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User Stories: The Importance of Building a Data Culture From the Start

HomeKeeper was designed to make it practical for homeownership programs to report on some of the most challenging but important long-term metrics; long term outcomes like the homeowner’s return on investment and the success of a program in maintaining the affordability of homes across multiple residents. But for many users, much simpler and immediately available data can be just as important. the most immediately valuable data is much simpler.

Northshore LogoThe Northshore Housing Initiative is a new Community community Land land Trust trust in St. Tammany Parish, Louisiana. In the wake of Hurricane Katrina, many local homes were destroyed and flood maps were redrawn in a way that created the need for redevelopment. The Parish auctioned many properties and pledged the proceeds to fund new affordable housing. Local residents worked with Michael Brown of Burlington Associates for several years to create the new land trust to manage this investment and preserve long-term affordability.

The new organization launched in 2014. Their initial project is a buyer-initiated program in which local residents prequalify and then find their own home in the market. The land trust invests public funds to bring the cost of the home down to a level that is affordable to its lower income buyers. The organization committed to funding 10 home purchases in its first year.

The organization’s Executive Director, (and initially its only staff member), Ann Borne, recognized immediately that they would need good data to keep local stakeholders informed and invested in the growth of the organization.

She began the process of building a data culture by sharing regular applicant pipeline data with her Board of Directors. The board members had been very involved in every aspect of the formation of the organization and the transition to professional staffing could have been challenging. FunnelBorne uses HomeKeeper to take online applications from potential homebuyers, to screen those buyers for eligibility and track their progress toward purchasing a home.  Each month she produces a pipeline chart to share with her board showing the €˜funnel’ of applications. At the funnel’s wide top are the total number of inquiries. Narrowing as it drops, the chart shows the smaller number or households that have completed the application process and finally it shows that 5 families have been approved and are actively seeking homes and two have already purchased. Borne describes the power of this simple chart: “When I say we have two properties it sounds like we have done nothing. But when I can show that we have 15 new inquiries this month I can show that we are picking up momentum.”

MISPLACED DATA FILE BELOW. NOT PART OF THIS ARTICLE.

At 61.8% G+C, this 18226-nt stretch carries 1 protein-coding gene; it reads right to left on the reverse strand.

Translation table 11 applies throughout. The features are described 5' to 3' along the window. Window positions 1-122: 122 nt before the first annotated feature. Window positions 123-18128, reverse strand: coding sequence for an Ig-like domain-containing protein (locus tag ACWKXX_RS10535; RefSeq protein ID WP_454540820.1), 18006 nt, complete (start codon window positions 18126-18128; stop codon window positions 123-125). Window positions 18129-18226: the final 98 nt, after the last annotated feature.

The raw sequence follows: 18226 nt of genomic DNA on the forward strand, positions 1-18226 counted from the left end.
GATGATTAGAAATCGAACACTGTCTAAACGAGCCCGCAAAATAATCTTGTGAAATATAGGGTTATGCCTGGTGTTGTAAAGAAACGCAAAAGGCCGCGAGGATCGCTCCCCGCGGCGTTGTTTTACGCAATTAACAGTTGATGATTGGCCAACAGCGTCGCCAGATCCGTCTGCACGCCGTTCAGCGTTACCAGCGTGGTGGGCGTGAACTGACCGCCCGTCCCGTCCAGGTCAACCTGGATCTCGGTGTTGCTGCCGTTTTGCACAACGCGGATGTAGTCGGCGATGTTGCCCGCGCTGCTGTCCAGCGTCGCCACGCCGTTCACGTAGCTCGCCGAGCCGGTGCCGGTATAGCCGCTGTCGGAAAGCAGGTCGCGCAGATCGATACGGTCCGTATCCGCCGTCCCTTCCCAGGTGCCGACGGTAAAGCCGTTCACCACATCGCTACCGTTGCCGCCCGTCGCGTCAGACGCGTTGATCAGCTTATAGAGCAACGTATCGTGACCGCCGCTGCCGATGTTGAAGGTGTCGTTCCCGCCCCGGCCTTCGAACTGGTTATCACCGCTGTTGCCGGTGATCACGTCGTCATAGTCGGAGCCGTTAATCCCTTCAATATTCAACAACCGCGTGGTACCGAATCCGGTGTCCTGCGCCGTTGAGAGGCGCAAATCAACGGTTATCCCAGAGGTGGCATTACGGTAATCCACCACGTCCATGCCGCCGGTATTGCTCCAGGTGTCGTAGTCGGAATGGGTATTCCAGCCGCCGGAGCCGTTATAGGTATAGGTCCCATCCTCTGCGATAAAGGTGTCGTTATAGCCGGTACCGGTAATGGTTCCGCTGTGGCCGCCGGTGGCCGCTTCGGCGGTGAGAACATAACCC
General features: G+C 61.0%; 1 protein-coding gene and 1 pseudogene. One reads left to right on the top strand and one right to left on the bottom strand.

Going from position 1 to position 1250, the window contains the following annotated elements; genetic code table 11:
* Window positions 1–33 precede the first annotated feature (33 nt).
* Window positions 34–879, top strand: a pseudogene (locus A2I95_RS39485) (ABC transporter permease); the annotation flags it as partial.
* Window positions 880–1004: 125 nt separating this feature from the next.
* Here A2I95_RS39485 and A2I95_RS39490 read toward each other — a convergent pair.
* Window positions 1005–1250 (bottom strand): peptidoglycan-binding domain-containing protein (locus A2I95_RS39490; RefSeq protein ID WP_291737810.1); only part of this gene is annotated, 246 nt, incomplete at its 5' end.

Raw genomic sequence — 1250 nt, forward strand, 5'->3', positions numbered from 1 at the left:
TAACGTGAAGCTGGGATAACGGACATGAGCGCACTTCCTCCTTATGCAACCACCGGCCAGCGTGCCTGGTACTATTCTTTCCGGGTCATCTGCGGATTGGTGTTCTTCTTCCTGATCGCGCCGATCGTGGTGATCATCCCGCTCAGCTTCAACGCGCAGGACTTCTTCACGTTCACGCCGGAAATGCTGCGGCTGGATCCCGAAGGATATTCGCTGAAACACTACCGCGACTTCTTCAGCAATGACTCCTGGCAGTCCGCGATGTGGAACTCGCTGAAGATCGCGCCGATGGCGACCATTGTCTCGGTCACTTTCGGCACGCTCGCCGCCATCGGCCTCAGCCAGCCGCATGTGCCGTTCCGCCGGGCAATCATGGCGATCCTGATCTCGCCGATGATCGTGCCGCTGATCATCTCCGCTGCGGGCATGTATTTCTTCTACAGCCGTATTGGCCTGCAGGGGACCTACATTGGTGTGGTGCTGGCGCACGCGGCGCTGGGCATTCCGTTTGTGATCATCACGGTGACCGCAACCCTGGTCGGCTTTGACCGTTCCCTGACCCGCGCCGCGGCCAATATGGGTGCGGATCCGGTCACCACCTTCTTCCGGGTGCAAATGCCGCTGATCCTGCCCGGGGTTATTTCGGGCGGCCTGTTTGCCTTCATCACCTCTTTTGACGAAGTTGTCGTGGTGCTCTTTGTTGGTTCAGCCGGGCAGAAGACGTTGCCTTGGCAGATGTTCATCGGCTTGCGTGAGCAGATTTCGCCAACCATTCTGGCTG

Even with very limited data, Norhshore has already found opportunities to use the data to make a stronger case for funding the organization. When Borne prepared for a meeting with one local foundation she learned that they were particularly focused on combating poverty. Because the Land Trust’s buyers all had to qualify for a bank mortgage, Borne figured that they might not be a good fit for this funder. But she logged into homekeeper and ran the numbers. “I was surprised to see that one of our 5 approved applicants makes just 30% of AMI. The spread was greater than I even thought it was once I looked at it in a report format. I was able to use the data to speak to the issue when we met with the funder.”

HomeKeeper was built to facilitate not just reporting on social performance but managing performance.   We have seen many cases where organizations have reflected on the more complex metrics that are included in the HomeKeeper Social Impact Reports and decided to change their practices in order to improve their results. It is far too soon to calculate metrics like return on investment for owners, but Northshore Housing Initiative has nonetheless found ways to put the small amount of data that they already have to work to help them do a better job of meeting local needs. St. Tammany Parrish is seen as being divided into two distinct areas, east and west. From the start, local leaders wanted to be sure that the organization served both parts of the Parrish and they were very careful to ensure that their first two homes fell on different sides of this divide. But over time, they won’t be able to exert quite so much control over where their approved buyers find houses. So Borne felt that it was important to maintain a map of the locations of their homes so that they could make sure that they generally served both parts of the Parrish. And she is working to create a regular map of her applicant’s addresses to ensure that they are drawing buyers from both areas.

The data driven organization no longer has to be a large organization with a dedicated evaluation team.   A data driven culture can be baked into the DNA of even the smallest organizations.

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